Chappie

Neil Blomkamp is one of the few people around who seems to know the secret to getting science fiction movies made. Hollywood is notoriously weary of sci fi. A director who deals entirely in that genre, especially the sort of original high concept stuff that Blomkamp is known for, well they’re one of those rare flowers we’ve all heard so much about.

I’m a not so closeted fan of science fiction, which is why part of me wants to root for Blomkamp. The more he succeeds the more of these types of movies we’re going to see. But while he soared all the way to multiple Oscar nominations with his debut District 9, his follow up film Elysium was not nearly as well received.

Blomkamp’s latest, Chappie, sees him return to familiar territory, adapting the same South African setting that served him so well in District 9. This time though the aliens are nowhere to be seen. Instead, Johannesburg—which we’re quickly told is a haven for violence—has been overtaken by a group of high tech police robots known as Scouts, the law’s answer to the ever escalating crime spree that has overtaken the city.

Deon Wilson (Dev Patel) is the engineer that designed the Scouts, but it’s given rather early that his true passion is cracking artificial intelligence, a digital being capable of its own consciousness.

Well, as you might expect, before long he’s done just that. Yet, before he can get his project up and running, he’s kidnapped by a group of low level thugs, frustrated by the Scouts and hoping to use Deon’s technical prowess to get the police off their back. Instead, they find a beat up robot in Deon’s trunk and have him install his artificial intelligence on it. Chappie is born (that’s where they got the title!), though to some rather unfortunate role models.

In the grand tradition of science fiction, Chappie isn’t afraid of tackling big ideas, finding time to muse about police states, the nature of God, and how our environments shape us (or at least that’s my interpretation—there are multiple angles to take here and that’s a good thing). Even if some of its more interesting elements are held to the back end of the film, it can be quite fascinating when it wants to be.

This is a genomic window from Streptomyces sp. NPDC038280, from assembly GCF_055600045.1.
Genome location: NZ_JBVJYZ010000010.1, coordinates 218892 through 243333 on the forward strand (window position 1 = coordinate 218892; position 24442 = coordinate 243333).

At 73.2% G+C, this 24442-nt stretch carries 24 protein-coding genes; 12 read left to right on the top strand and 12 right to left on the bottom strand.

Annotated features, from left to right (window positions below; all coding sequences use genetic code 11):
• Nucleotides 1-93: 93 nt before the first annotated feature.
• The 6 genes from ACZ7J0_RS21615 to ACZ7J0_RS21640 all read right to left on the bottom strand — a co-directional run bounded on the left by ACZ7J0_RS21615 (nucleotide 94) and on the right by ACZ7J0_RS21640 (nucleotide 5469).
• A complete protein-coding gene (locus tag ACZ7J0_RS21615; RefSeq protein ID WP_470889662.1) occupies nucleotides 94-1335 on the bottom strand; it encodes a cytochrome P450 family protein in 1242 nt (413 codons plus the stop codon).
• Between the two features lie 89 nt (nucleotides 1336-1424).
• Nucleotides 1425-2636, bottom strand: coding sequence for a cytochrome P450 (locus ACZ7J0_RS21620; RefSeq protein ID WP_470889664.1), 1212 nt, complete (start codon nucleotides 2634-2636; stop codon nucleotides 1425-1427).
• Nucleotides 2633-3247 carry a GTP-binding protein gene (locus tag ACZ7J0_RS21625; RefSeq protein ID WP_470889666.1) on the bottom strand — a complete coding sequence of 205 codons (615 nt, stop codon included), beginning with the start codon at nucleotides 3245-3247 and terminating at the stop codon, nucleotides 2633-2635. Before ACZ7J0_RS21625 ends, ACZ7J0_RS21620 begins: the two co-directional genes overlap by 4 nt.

It’s just a pity that the world constructed to present this story is so silly. To his credit, Blomkamp knows what he wants to talk about, and it’s not pandering stuff. But in fitting it all together in a thoughtful, coherent manner he falls way short. Too often Chappie feels like a half formed idea that, perhaps, with a little more time and a little more patience, could have been something great.

For instance, within the first few minutes a title reveals that apparently all of this is taking place in 2016. As in next year. Anderson Cooper is still on the air! We’re going to have fully fledged, battle ready robots in under a year according to this movie… heck, Back to the Future 2 probably got more right than this.

Likewise, Deon is an engineer who developed an entire line of superhuman robots, but somehow that isn’t enough to earn him his own office. He whittles away at a cubicle for most of the movie, like he’s not basically the second-coming of Steve Jobs.

And when he goes to tell his boss—the criminally underused Sigourney Weaver—about his probably multibillion dollar artificial intelligence system she chides him for bringing her the idea because they work for a weapons company. As though companies only ever want to do one thing always. You know, like how Apple only makes computers because anything else would just be crazy.

Or how about Chappie, an artificial intelligence capable of downloading the entire Internet in a matter of hours, but can also somehow be tricked like a child into committing crimes.

I could go on, but the point is that far too frequently in Chappie character and circumstance conspire in ways that are completely illogical, all because that’s what’s needed to make the plot work. The ideas may be interesting, but what’s the point if the cost is any sort of believability.

And though it’s certainly not the sole cause, that ends up leaving the characters feeling broad and undeveloped, with many of them coming off like walking cartoon characters. It’s a typical problem in science fiction, where high concepts can take front seat to character development, but that doesn’t mean it should just be accepted either.

For those reasons, Chappie isn’t likely to be the comeback movie Neil Blomkamp was probably hoping for. The aesthetics may be appealing, the notions put forward interesting, but he never quite figures out how to piece it all together. And that’s a pity, because I like sci fi.